PRINT Summer 2017



Michael Almereyda, Marjorie Prime, 2017, 2K video, color, sound, 98 minutes. From left: Tess (Geena Davis), Walter (Jon Hamm), and Marjorie (Lois Smith).

THERE HAVE LONG BEEN many ways of staging apparitions. One well-tried method is to present a troubled or slightly miscued conversation and then have a character tell the audience that one of the first talkers was a ghost. This is what happens in Jordan Harrison’s play, on which Michael Almereyda’s subtle and elusive film Marjorie Prime is based. Well, the phantasm in question is not a ghost in the old-fashioned sense. He is a stylish hologram, the visual representation of a computer program that stores memories and has astonishing learning capacities. It can also “look stuff up,” we are later told. It’s not a robot, it’s a Google-oriented AI simulation. When it makes mistakes, it’s a little too correct, too formal, not fallible or messy enough. It says, “I’ll remember that now,” instead of making a mental note and saying something human and irrelevant. It’s very quick. It says, “Would you like to hear some music?” and instantly the room is full of Poulenc.

In a movie, everyone is a simulation, and we have to be told that some people are supposed to be real.

Onstage, the hologram was an actor, and we had to be told it was a simulation, or keep being reminded by its occasional stilted slips. In a movie, the situation is exactly the reverse. Everyone is a simulation, and we have to be told that some people are supposed to be real. The whole movie is haunted by this simple fact, a philosophical possibility that must have been part of what drew Almereyda to the play in the first place. The script is his, and the design of the film keeps reminding us of its two-dimensional visual elements: shots of the sea, a pool, a house on the beach, a set of people, an aging mother, a daughter, a son-in-law, a helper—along with holograms of a dead husband and of the mother and daughter themselves in later avatars. All of this will seem material and three-dimensional only if we imagine it so, just as computer-based memories will work only if we help them out. The film’s (and the play’s) ironic last scene develops beautifully in this sense. The three holograms are all that is left, and they get on so much better than their real-life versions ever did. That this is felt as a loss is part of the pathos of both works.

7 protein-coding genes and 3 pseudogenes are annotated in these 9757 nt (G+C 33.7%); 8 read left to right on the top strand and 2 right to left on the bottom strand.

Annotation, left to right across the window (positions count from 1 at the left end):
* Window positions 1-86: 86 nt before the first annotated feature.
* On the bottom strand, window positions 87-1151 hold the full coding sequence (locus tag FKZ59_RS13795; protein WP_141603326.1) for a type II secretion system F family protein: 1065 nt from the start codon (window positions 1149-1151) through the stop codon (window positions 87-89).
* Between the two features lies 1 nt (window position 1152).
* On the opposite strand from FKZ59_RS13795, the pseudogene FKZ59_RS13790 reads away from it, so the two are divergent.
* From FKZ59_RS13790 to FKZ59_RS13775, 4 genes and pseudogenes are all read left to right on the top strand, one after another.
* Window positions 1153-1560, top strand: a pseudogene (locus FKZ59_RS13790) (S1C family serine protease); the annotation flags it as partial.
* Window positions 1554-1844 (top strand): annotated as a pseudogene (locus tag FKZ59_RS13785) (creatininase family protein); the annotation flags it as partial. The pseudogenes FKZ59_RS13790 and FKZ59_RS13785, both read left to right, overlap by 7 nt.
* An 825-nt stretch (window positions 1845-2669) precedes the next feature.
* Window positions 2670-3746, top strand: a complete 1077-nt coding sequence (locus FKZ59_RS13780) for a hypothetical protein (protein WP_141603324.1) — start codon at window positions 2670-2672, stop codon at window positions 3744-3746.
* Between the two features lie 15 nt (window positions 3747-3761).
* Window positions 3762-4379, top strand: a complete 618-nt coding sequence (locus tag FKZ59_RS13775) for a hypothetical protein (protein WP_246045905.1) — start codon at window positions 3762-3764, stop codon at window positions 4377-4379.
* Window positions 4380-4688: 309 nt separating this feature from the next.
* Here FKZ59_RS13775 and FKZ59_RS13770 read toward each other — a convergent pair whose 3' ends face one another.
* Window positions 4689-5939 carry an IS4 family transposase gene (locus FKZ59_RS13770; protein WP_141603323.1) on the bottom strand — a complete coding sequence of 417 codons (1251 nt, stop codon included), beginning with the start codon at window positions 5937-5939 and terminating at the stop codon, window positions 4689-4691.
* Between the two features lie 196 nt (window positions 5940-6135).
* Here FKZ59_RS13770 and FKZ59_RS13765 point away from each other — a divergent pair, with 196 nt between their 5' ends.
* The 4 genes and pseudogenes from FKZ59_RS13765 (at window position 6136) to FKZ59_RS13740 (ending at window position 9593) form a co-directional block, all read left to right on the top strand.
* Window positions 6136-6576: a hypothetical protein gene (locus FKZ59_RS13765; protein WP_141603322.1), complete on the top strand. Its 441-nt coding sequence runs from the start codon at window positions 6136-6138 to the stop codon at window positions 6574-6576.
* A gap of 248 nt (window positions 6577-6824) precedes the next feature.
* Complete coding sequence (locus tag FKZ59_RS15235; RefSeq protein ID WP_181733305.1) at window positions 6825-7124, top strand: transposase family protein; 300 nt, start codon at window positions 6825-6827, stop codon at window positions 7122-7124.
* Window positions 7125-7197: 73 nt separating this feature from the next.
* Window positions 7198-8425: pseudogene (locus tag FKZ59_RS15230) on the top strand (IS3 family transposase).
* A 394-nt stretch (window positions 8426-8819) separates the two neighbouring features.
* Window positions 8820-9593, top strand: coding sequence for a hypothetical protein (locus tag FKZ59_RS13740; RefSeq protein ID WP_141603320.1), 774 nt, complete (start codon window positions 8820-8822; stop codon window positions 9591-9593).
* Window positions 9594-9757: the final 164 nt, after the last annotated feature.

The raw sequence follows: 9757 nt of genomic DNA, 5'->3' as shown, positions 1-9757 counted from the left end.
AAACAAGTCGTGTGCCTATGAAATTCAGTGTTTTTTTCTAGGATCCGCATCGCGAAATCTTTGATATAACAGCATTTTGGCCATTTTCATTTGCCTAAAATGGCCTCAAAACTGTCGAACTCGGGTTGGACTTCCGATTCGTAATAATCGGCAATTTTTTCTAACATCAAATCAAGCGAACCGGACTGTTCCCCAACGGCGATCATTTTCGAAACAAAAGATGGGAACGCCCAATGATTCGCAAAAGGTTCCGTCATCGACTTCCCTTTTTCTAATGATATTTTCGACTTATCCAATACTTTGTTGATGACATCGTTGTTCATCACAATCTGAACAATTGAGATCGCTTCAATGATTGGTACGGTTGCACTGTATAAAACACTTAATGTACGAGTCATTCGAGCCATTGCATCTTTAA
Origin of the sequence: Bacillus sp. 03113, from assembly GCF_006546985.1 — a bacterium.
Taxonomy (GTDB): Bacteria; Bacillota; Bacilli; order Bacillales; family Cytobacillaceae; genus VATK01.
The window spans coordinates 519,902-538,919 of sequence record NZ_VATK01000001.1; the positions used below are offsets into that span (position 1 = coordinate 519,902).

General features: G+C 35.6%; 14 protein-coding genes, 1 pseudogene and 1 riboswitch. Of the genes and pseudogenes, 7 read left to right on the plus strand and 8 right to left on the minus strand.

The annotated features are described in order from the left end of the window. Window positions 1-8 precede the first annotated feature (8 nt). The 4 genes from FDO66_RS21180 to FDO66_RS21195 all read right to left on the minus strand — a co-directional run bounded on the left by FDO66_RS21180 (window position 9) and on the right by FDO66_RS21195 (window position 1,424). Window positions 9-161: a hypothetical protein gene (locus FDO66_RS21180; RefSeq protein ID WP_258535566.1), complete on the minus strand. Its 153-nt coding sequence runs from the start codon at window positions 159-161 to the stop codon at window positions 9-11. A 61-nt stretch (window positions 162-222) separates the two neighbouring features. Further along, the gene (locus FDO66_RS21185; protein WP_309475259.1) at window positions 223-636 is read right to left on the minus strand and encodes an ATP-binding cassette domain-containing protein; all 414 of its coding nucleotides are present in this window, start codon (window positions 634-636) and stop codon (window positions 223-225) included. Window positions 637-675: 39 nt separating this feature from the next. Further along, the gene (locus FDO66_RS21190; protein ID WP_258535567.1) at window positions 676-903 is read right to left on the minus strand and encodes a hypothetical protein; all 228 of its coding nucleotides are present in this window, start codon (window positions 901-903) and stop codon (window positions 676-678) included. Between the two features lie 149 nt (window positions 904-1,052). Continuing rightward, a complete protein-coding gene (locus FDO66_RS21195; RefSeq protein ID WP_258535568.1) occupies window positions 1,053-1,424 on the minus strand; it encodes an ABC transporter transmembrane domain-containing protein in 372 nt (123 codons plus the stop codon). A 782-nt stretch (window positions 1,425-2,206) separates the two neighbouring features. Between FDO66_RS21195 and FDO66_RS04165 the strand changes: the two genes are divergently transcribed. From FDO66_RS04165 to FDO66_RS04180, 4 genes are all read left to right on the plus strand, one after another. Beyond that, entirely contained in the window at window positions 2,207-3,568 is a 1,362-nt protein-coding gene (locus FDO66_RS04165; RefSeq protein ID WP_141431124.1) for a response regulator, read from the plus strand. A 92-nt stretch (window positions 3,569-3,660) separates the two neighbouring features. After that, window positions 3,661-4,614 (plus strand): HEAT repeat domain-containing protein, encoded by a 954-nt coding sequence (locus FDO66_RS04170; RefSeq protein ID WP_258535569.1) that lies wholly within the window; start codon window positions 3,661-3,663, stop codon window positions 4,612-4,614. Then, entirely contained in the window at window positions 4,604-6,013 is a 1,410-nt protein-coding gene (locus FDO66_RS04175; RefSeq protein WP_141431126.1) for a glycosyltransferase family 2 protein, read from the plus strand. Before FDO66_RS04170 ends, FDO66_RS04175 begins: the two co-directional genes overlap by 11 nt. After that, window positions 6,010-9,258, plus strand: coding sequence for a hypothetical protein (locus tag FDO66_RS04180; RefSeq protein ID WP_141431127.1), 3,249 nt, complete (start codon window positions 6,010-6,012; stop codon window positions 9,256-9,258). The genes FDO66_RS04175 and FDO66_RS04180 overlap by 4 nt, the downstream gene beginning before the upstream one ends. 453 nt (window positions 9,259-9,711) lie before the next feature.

But then the film has other, conflicting loyalties. To Harrison’s play itself, so that a rather forced, stagy look keeps creeping into what is supposed to be a movie. To the skills of individual actors—Lois Smith as the mother, Geena Davis as the daughter, Tim Robbins as the son-in-law, Stephanie Andujar as the helper, and Jon Hamm as the husband-hologram—who are all very good but are acting all the same, watchable as skilled performers rather than flat ghosts. It would be hard to argue commercially for a different delivery, but we might remember the instruction an acting coach once gave Clint Eastwood: “Don’t just do something, stand there.”

And then the film wants to be kinder than the play, wants to make the characters less ugly. This is a generous impulse, but it also goes against what we might think are some of the possibilities of the medium. There is also the music. It is sympathetic and connected when written by older composers and brought in by the computer simulations as part of their care program, but brilliantly eerie and worrying when simply offered as soundtrack. This score, by Mica Levi, seeks to unsettle us in the way the holograms might but don’t.

In the end, though, the movie does successfully pose the question all good apparition stories ask. It’s not, Are the apparitions real? That’s our favorite question, but it’s too easy to answer, and the answer (yes and no) doesn’t get us anywhere. The question is how to make memories, or any other form of mental content, as real as the material world; how to remember our loved ones, for example, not only as well as a computer program could (or a photo album) but better. Although just as well would be a start.

Michael Wood is the author of Alfred Hitchcock: The Man Who Knew Too Much (New Harvest, 2015) and On Empson (Princeton University Press, 2017), among other titles.